Opinion: After graduation, ensuring a smooth transition for least developed countries

A morning market in Munda, Solomon Islands. Photo by: Kirsten Abernethy / WorldFish / CC BY-NC-ND

This month in New York marked a significant milestone for some of the world’s least developed countries. The Committee for Development Policy, an advisory body of the United Nations Economic and Social Council, carried out its triennial review of the list of LDCs. The Committee announced that four countries — Bhutan, Kiribati, São Tomé and Príncipe, and Solomon Islands met the criteria for graduation out of the LDC category.

In 2018, the world counts 47 LDCs. They are home to close to 1 billion people, account for less than 2 percent of the world’s gross domestic product, and about 1 percent of global trade in goods. Can we afford to leave 1 billion people behind?

Since the list of LDCs was created in 1971, five countries have graduated: Equatorial Guinea (2017), Botswana (1994), Cabo Verde (2007), Maldives (2011) and Samoa (2014) while Angola is scheduled to graduate in 2021. A further six countries met the graduation criteria this time around. Graduating out of the LDC category is an important milestone and one all of us should celebrate. It means a country and its people have realized major development progress, often overcoming significant hurdles, facing the vagaries of natural disasters, quickly evolving global economic and financial landscapes all in a strive for more prosperous, more inclusive, and sustainable futures.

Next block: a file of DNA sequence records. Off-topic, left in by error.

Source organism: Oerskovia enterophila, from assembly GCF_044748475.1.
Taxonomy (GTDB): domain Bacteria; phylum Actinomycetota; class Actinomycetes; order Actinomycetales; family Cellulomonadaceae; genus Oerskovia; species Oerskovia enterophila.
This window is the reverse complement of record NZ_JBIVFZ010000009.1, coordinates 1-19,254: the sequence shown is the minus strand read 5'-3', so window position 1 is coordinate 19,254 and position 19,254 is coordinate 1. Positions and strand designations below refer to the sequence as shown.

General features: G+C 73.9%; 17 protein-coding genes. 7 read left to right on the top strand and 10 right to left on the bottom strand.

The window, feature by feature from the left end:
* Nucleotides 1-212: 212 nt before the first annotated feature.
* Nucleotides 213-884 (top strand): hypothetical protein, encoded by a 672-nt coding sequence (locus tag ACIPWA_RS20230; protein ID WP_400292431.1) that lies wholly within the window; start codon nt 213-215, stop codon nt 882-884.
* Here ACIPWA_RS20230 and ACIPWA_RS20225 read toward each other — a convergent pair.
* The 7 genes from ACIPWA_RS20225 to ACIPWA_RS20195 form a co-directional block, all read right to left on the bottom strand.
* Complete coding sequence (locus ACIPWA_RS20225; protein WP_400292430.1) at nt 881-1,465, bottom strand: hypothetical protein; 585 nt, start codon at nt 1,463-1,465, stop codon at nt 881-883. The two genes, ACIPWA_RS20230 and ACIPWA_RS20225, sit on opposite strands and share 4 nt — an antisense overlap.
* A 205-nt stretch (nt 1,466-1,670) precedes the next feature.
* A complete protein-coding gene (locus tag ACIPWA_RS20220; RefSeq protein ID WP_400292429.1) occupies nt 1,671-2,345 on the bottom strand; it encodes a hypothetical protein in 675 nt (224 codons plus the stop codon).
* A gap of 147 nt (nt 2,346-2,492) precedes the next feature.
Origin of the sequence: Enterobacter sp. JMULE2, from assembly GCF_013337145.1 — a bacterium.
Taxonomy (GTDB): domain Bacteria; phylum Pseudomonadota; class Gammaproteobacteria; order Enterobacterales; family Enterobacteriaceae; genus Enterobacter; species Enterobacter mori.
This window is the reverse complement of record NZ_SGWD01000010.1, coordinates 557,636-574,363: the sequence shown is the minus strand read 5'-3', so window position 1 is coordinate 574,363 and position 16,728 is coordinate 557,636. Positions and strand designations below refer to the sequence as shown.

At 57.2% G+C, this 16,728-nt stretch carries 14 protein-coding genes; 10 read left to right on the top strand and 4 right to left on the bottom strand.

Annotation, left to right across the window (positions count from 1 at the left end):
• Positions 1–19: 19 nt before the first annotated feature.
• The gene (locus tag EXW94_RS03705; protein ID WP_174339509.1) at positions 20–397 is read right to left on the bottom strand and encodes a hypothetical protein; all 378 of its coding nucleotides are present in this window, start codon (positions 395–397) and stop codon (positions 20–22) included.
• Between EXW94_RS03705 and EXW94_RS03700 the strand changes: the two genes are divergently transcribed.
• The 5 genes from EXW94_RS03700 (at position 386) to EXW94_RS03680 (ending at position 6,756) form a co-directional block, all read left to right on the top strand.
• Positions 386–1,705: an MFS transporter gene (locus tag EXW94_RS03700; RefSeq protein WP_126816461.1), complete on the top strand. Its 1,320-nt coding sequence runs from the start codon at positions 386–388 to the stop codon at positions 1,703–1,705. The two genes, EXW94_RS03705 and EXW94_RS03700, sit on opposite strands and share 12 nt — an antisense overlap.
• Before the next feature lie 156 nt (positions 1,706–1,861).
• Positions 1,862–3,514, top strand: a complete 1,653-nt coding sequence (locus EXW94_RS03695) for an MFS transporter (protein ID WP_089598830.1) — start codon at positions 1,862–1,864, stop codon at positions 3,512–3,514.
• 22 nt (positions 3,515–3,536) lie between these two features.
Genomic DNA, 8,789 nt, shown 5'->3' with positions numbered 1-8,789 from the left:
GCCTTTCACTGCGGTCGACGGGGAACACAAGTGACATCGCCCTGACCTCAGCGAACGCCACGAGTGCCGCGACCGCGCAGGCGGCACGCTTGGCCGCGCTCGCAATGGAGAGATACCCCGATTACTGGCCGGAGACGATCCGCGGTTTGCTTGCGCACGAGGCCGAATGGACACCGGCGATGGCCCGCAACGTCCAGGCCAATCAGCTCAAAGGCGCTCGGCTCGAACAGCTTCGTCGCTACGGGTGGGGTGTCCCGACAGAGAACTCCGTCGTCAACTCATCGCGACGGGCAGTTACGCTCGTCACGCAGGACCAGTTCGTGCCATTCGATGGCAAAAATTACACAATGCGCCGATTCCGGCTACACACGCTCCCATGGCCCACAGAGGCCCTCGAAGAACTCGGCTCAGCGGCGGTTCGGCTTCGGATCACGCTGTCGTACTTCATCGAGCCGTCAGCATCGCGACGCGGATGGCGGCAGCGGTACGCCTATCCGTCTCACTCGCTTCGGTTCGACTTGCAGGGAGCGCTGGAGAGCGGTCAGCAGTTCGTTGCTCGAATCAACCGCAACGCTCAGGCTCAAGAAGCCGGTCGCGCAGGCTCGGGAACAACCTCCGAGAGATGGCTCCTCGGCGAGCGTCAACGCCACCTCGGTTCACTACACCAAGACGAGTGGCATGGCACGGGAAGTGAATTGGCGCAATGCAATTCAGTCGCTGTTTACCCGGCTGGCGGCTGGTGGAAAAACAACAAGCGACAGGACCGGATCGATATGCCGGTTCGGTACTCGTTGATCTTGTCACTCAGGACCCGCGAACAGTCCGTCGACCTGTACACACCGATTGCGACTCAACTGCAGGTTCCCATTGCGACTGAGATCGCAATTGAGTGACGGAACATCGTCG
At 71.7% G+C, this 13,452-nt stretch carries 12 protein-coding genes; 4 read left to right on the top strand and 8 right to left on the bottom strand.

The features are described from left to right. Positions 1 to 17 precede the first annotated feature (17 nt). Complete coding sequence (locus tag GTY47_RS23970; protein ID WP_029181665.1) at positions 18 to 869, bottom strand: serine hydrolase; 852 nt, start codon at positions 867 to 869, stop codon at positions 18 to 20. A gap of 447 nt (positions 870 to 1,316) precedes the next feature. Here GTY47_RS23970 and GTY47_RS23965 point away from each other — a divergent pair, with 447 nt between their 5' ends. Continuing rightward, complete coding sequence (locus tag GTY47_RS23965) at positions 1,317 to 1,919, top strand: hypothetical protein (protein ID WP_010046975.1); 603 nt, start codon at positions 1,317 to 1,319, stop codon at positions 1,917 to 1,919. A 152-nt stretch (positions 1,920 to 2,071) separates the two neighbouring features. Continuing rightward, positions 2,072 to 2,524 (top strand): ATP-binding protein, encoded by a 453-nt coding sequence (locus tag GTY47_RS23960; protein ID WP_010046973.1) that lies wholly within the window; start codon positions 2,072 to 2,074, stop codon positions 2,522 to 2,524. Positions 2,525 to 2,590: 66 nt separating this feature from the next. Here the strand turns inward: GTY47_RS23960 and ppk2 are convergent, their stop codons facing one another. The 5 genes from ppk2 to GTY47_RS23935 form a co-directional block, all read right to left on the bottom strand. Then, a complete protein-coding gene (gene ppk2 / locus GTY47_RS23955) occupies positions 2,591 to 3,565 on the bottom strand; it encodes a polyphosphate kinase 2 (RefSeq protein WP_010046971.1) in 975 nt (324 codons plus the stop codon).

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While we should rejoice in the considerably increasing community of countries graduating or nearing graduation, significant challenges remain. Average GDP growth for these countries remains low at 3.8 percent in 2015, and this is the lowest growth rate observed in the past two decades. It is certainly well below the 7 percent target set by the Istanbul Programme of Action, the dedicated program of action for LDCs, and Sustainable Development Goal 8 on sustainable economic growth. While foreign direct investment flows to LDCs have increased significantly, we have also seen wide fluctuations: $44 billion in 2015, followed by a decline of 13 percent in 2016 to $38 billion and a further decrease by 11 percent in 2017 to around $33.4 billion.